Difference between revisions of "2019 AMC 12A Problems/Problem 21"
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=== Solution 3 (bashing) === | === Solution 3 (bashing) === | ||
− | We first calculate that <math>z^4 = -1</math>. After a bit of calculation for the other even powers of <math>z</math>, we realize that they cancel out add up to zero. Now we can simplify the expression to <math>(z^{1^2} + z^{3^2} + ... + z^{11^2})(\frac{1}{z^{1^2}} + \frac{1}{z^{3^2}} + ... + \frac{1}{z^{11^2}})</math>. Then, we calculate the first few odd powers of <math>z</math>. We notice that <math>z^1 = z^9</math>, so the values cycle after every 8th power. Since all of the odd squares are a multiple of <math>8</math> away from each other, <math>z^1 = z^9 = z^{25} = ... = z^{121}</math>, so <math>z^{1^2} + z^{3^2} + ... + z^{11^2} = 6z^{1^2}</math>, and <math>\frac{1}{z^{1^2}} + \frac{1}{z^{3^2}} + ... + \frac{1}{z^{11^2}} = \frac{6}{z^{1^2}}</math>. When multiplied together, we get <math>6 | + | We first calculate that <math>z^4 = -1</math>. After a bit of calculation for the other even powers of <math>z</math>, we realize that they cancel out add up to zero. Now we can simplify the expression to <math>\left(z^{1^2} + z^{3^2} + ... + z^{11^2}\right)\left(\frac{1}{z^{1^2}} + \frac{1}{z^{3^2}} + ... + \frac{1}{z^{11^2}}\right)</math>. Then, we calculate the first few odd powers of <math>z</math>. We notice that <math>z^1 = z^9</math>, so the values cycle after every 8th power. Since all of the odd squares are a multiple of <math>8</math> away from each other, <math>z^1 = z^9 = z^{25} = ... = z^{121}</math>, so <math>z^{1^2} + z^{3^2} + ... + z^{11^2} = 6z^{1^2}</math>, and <math>\frac{1}{z^{1^2}} + \frac{1}{z^{3^2}} + ... + \frac{1}{z^{11^2}} = \frac{6}{z^{1^2}}</math>. When multiplied together, we get <math>6 \cdot 6 = \boxed{\textbf{(C) } 36}</math> as our answer. |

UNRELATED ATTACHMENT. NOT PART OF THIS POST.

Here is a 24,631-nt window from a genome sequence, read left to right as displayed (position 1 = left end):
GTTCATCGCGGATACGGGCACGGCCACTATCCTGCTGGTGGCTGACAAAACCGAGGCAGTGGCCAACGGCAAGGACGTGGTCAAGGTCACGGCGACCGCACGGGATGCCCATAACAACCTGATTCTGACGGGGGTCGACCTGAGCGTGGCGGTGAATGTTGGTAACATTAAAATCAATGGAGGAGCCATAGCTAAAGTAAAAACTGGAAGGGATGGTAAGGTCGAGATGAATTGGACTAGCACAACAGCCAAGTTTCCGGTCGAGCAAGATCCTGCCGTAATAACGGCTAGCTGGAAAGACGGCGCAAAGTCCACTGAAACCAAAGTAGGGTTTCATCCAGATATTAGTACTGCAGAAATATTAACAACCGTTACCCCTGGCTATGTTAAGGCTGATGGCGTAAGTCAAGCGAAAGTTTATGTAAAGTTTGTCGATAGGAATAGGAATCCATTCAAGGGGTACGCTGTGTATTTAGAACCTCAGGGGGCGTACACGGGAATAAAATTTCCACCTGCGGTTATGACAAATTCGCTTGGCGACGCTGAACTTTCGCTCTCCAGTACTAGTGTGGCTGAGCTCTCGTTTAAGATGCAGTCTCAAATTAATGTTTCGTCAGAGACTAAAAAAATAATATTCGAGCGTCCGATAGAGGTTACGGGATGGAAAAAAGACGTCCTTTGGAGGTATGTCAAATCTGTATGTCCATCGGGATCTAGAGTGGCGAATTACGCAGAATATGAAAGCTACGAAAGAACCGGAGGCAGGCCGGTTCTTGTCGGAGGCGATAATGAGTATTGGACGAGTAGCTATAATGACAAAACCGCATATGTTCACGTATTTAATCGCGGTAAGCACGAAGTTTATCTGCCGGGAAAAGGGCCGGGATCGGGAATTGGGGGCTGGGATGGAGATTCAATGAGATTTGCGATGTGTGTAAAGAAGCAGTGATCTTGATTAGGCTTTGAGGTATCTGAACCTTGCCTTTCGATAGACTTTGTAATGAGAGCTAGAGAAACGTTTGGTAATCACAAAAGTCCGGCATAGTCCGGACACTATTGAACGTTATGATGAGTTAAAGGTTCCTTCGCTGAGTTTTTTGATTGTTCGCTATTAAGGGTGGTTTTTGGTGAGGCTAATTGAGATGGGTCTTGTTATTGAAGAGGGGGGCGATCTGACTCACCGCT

~ Baolan | ~ Baolan |
Latest revision as of 16:22, 31 July 2021
Contents
Problem
Let What is
Solutions
Solution 1
Note that .
Also note that for all positive integers because of De Moivre's Theorem. Therefore, we want to look at the exponents of each term modulo .
and are all
and are all
and are all
and are all
Therefore,
The term thus simplifies to , while the term simplifies to . Upon multiplication, the cancels out and leaves us with .
Solution 2
It is well known that if then . Therefore, we have that the desired expression is equal to We know that so . Then, by De Moivre's Theorem, we have which can easily be computed as .
Solution 3 (bashing)
We first calculate that . After a bit of calculation for the other even powers of , we realize that they cancel out add up to zero. Now we can simplify the expression to . Then, we calculate the first few odd powers of . We notice that , so the values cycle after every 8th power. Since all of the odd squares are a multiple of away from each other, , so , and . When multiplied together, we get as our answer.
~ Baolan
Solution 4 (this is what people would write down on their scratch paper)
Perfect squares mod 8:
~ MathIsFun286
Video Solution by Richard Rusczyk
https://artofproblemsolving.com/videos/amc/2019amc12a/493
See Also
2019 AMC 12A (Problems • Answer Key • Resources) | |
Preceded by Problem 20 |
Followed by Problem 22 |
1 • 2 • 3 • 4 • 5 • 6 • 7 • 8 • 9 • 10 • 11 • 12 • 13 • 14 • 15 • 16 • 17 • 18 • 19 • 20 • 21 • 22 • 23 • 24 • 25 | |
All AMC 12 Problems and Solutions |
The problems on this page are copyrighted by the Mathematical Association of America's American Mathematics Competitions.